Leopard tamers: 9 terrific interface tweaks

With a host of new tools and add-ons available, changing the look and feel of Mac OS X 'Leopard' is easy

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Make Stacks look and act consistently

In the Leopard 10.5.2 update, Apple responded to criticism about Stacks by making the feature optional. Users can now choose to display a folder placed in the Dock as a hierarchical pop-up menu of the folder's contents (as previous Mac OS X versions had done) rather than as a stack.

While this choice is an improvement, the update didn't address the major problem with Stacks: the changeability of their icons in the Dock. By default, the icon displayed in the Dock for a Stack shows tiny icons for the first few items (documents, image files, applications, folders, etc.) contained within the folder, stacked three-dimensionally, one in front of the other. The icons included in a Stack's representation in the Dock are arranged in alphabetical order of the items inside the folder.

Apple's intention here seems to be that a Stack icon will always reflect the contents of the folder that it represents. Unfortunately, this means that every time you add a new item to a folder represented by a Stack, the Stack's icon in the Dock may change. As a result, there is no real consistency for folders whose contents change often.

hard to see Stack icons
Stack icons can be hard to distinguish and may change frequently.

Even when folders don't have constantly changing contents, it can be difficult to tell which Stack is which without mousing over them to see their names highlighted. For example, two of the Stacks in the screenshot above look identical simply because they both contain folders and Word documents, and both happen to have folders within them whose filenames are alphabetically listed before any other items.

Although it doesn't change the overall behavior of Stacks, Stacks in Da Place is a great donationware tool for solving the problem of making each Stack look consistent regardless of its contents. It lets you select a single icon that will be perpetually displayed as the front icon in a Stack so you'll always know which Stack is which.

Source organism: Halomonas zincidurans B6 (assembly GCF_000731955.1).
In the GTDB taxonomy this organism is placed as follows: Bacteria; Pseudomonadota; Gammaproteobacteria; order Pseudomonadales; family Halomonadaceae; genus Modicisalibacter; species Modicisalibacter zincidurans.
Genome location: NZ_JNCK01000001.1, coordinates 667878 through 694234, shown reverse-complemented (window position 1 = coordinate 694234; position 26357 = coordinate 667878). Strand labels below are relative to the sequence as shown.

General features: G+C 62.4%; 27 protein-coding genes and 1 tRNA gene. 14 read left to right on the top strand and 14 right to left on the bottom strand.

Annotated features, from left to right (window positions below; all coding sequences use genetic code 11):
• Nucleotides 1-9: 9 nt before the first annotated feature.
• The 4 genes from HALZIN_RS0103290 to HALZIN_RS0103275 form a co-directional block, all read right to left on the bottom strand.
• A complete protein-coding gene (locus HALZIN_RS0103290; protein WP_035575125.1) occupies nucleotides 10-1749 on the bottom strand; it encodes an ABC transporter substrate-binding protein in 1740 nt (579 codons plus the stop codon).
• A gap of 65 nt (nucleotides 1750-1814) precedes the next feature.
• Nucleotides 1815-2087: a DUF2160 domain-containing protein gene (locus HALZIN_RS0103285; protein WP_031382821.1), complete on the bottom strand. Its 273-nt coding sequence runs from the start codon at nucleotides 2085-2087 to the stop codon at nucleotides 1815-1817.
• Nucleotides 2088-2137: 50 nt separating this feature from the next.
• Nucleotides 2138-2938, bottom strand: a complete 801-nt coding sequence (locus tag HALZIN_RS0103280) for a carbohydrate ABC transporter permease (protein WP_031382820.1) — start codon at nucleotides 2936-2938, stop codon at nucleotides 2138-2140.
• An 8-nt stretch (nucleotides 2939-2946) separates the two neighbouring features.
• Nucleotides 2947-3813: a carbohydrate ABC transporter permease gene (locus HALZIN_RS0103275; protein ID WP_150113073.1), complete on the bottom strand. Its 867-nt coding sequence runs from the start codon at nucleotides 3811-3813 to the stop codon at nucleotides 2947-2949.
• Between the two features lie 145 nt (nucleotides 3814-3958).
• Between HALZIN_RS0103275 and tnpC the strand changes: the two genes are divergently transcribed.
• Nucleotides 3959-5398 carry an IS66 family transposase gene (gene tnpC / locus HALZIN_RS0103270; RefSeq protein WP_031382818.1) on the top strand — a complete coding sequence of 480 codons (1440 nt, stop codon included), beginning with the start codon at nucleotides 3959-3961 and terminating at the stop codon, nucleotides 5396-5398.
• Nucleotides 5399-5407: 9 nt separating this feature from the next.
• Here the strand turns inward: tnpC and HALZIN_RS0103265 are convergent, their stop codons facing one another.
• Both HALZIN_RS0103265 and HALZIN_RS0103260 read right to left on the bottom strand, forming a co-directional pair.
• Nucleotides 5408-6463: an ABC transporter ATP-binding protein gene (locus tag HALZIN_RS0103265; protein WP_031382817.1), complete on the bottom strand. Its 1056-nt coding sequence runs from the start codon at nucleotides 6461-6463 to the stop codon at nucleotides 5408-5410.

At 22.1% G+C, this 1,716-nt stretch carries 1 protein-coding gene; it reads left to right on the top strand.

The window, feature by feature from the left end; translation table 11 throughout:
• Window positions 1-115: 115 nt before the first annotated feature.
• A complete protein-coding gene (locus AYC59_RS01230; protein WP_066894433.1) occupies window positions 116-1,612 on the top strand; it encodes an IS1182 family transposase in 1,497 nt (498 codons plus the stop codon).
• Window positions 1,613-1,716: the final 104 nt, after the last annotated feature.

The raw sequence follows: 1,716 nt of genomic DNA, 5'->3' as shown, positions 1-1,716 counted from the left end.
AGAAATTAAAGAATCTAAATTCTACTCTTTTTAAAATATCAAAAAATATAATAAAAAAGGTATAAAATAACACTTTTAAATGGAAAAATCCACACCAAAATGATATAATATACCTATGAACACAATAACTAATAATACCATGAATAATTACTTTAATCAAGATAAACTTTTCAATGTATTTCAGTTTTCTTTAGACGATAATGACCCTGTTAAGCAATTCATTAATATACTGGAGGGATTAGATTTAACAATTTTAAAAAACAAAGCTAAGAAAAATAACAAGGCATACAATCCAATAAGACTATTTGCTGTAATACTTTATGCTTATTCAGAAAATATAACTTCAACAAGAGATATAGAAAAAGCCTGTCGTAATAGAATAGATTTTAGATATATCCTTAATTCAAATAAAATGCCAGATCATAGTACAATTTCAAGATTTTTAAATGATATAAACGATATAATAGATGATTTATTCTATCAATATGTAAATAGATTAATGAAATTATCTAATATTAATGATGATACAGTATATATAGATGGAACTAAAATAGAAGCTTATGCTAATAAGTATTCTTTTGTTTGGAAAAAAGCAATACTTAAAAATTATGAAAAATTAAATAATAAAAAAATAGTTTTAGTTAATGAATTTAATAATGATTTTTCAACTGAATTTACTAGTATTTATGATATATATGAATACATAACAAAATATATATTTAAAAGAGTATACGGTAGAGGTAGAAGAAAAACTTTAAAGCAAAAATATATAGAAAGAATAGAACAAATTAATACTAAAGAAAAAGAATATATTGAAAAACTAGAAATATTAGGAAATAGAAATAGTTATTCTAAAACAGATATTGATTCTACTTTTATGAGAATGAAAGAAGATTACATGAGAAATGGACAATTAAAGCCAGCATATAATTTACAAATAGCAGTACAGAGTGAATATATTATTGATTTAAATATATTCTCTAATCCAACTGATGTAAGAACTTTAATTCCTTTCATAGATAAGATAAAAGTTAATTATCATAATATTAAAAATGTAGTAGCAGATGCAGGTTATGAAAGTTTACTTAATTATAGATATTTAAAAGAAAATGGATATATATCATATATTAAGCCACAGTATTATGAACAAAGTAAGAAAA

A great companion to Stacks in Da Place is one of several series of drawer-style icons for Stacks by Yasushi Chida (note that the majority of text on this site is in Japanese) that make your Stacks look like filing cabinet drawers or bins containing the icons of the items in the folder being displayed.

Stacks in Da Place with drawer-style icons
Stack icons are much easier to identify after using Stacks in Da Place and adding drawer-style icons.

Extend Quick Look for folders and archives

Without any tweaking, Leopard's Quick Look feature shows you a full-size preview of almost any file without opening an application: As you're browsing through files in the Finder, simply tap the space bar. But there are two free plug-ins available for Quick Look that extend its functionality and usefulness.

default Quick Look
enhanced Quick Look

The default and enhanced Quick Look folder views. Click to view larger image.

The first is for folders. By default, when you look at a folder with Quick Look, you see some general information about the folder and its icon.

But with the Folder Quick Look plug-in, you can also see a list of the folder's contents (optionally including all hidden files) as well as information about each item such as file size, creation and modification dates, and file type.

Similarly, Zip Quick Look Plugin allows you to peer into .zip archives. This makes it easy to see what files are contained in an archive from the Finder or within an attachment in Mail. Being able to get a view of the contents of an archive before expanding it makes it easier to work with compressed files, but it also adds a certain level of security (particularly when used in Mail) because you can ensure that the contents are something that you actually want to expand and/or open.

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